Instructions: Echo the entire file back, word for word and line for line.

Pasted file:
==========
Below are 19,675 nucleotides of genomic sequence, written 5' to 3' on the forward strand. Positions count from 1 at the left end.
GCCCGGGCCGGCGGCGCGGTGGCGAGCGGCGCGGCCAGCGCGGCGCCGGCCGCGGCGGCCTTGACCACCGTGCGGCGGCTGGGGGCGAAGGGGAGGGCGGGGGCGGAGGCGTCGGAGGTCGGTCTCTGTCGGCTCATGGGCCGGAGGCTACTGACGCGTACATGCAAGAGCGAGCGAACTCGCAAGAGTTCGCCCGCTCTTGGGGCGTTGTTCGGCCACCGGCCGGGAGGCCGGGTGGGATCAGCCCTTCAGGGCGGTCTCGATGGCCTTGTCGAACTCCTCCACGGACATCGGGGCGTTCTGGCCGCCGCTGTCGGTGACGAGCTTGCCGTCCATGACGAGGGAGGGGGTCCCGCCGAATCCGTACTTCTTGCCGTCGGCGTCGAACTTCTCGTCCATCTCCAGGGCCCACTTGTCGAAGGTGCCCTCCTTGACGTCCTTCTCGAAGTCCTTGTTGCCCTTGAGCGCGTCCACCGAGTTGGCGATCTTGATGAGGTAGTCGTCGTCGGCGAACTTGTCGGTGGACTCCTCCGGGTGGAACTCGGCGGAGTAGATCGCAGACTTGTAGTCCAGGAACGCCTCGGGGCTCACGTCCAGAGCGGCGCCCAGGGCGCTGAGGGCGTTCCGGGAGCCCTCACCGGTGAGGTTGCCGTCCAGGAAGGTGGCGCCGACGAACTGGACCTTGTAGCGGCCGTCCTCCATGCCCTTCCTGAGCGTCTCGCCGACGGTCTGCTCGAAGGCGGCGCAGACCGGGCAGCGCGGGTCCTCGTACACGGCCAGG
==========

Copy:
Below are 19,675 nucleotides of genomic sequence, written 5' to 3' on the forward strand. Positions count from 1 at the left end.
GCCCGGGCCGGCGGCGCGGTGGCGAGCGGCGCGGCCAGCGCGGCGCCGGCCGCGGCGGCCTTGACCACCGTGCGGCGGCTGGGGGCGAAGGGGAGGGCGGGGGCGGAGGCGTCGGAGGTCGGTCTCTGTCGGCTCATGGGCCGGAGGCTACTGACGCGTACATGCAAGAGCGAGCGAACTCGCAAGAGTTCGCCCGCTCTTGGGGCGTTGTTCGGCCACCGGCCGGGAGGCCGGGTGGGATCAGCCCTTCAGGGCGGTCTCGATGGCCTTGTCGAACTCCTCCACGGACATCGGGGCGTTCTGGCCGCCGCTGTCGGTGACGAGCTTGCCGTCCATGACGAGGGAGGGGGTCCCGCCGAATCCGTACTTCTTGCCGTCGGCGTCGAACTTCTCGTCCATCTCCAGGGCCCACTTGTCGAAGGTGCCCTCCTTGACGTCCTTCTCGAAGTCCTTGTTGCCCTTGAGCGCGTCCACCGAGTTGGCGATCTTGATGAGGTAGTCGTCGTCGGCGAACTTGTCGGTGGACTCCTCCGGGTGGAACTCGGCGGAGTAGATCGCAGACTTGTAGTCCAGGAACGCCTCGGGGCTCACGTCCAGAGCGGCGCCCAGGGCGCTGAGGGCGTTCCGGGAGCCCTCACCGGTGAGGTTGCCGTCCAGGAAGGTGGCGCCGACGAACTGGACCTTGTAGCGGCCGTCCTCCATGCCCTTCCTGAGCGTCTCGCCGACGGTCTGCTCGAAGGCGGCGCAGACCGGGCAGCGCGGGTCCTCGTACACGGCCAGG